Being Different is NORMAL!

Olga Kudriavtseva's picture
Being Different is NORMAL!

In London people differ by race, religion, cultural habits and even dress preferences, but it seems they all feel comfortable living together in this big city.
To be honest, I hesitate as to whether the Brits consider new entrants as their peers, probably some even hate the international flow into their country, but they never seem to show their annoyance, seemingly tolerant to every single nation that finds their harbour on this island.
In Russia, the word “tolerance” came into use in the 2000s. Maybe it was used before, but at the beginning of the new century, we all went crazy, using it left, right and centre. The word itself isn’t the point, but it seems to me when it appeared in the vocabulary of the average citizen, only than did they start thinking about its meaning.
Today we have made a certain progress towards respecting the differences. We are open to multicultural communication, welcome foreigners to our countries and travel abroad for international experience. But if we talk about tolerance inside our own society, we still live looking backwards at our neighbours and judging those who vary.
For fairness’ sake in capitals and big cities people are more tolerant (or maybe indifferent) to other peoples way of life; however in small towns the Soviet idea of identity is still alive.
On the state level, freedom of speech, plain civil position and obvious dissatisfaction are never welcome. The sheep must follow its shepherd.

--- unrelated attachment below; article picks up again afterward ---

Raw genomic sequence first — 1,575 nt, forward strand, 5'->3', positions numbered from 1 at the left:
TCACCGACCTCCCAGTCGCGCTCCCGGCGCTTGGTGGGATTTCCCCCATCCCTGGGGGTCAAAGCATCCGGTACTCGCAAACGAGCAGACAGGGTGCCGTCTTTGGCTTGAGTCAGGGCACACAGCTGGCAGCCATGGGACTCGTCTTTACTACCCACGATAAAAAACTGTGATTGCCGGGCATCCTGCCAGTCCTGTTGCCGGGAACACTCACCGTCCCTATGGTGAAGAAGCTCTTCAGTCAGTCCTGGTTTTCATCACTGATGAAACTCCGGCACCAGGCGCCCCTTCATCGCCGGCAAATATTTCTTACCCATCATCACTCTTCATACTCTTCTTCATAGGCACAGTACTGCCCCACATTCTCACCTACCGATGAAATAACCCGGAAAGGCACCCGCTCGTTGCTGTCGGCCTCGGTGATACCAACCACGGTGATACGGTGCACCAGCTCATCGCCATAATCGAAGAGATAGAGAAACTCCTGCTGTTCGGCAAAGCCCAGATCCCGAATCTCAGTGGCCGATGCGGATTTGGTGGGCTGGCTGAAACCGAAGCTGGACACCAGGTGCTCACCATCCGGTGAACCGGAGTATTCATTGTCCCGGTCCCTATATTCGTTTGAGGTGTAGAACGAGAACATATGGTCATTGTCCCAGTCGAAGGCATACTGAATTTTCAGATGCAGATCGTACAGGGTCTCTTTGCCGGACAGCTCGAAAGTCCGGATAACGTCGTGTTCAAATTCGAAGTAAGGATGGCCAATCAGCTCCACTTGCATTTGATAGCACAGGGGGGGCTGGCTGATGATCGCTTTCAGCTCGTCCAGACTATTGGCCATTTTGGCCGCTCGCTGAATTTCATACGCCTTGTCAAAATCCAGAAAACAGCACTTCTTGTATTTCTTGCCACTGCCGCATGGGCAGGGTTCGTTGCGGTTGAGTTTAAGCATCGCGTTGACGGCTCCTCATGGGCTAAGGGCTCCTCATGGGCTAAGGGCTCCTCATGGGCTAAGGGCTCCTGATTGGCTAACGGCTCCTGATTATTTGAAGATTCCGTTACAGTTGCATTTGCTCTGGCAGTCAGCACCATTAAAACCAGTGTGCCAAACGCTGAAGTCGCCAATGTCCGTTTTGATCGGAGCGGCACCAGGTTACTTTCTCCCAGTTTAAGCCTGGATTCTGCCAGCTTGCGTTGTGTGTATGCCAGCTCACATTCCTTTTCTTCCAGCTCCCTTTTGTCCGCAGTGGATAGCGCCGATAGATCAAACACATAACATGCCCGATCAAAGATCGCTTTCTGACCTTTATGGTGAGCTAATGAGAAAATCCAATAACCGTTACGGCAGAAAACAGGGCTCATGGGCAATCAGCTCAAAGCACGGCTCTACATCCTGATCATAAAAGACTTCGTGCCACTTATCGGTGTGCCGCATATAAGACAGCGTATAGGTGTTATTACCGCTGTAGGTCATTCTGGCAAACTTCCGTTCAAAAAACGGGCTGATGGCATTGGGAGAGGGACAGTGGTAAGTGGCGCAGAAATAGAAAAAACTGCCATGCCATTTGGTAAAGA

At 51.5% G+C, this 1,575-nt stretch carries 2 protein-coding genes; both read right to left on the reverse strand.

Nevertheless, there was, are and always will be citizens with a strong civil position, who are not afraid to be who they are, no matter whether you are tolerant towards their choice or not.

In the end, I want to tell you a personal story. When at the age of 15, I coloured my hair violet and started expressing my thoughts out loud, the school director wanted to exclude me, despite having A grades. The long “instructive” conversation with me came down to one conclusion that I need to dress, live and think like the majority do. I will never forget the phrase “and what would people think?” At that time I strongly endured public opinion, fought with it at times, gave up at others. At the age of 19, I moved to the country, where no one judged the way I dressed nor what I said - probably because no one really cared.
So I hope that tolerance here is more than just a word.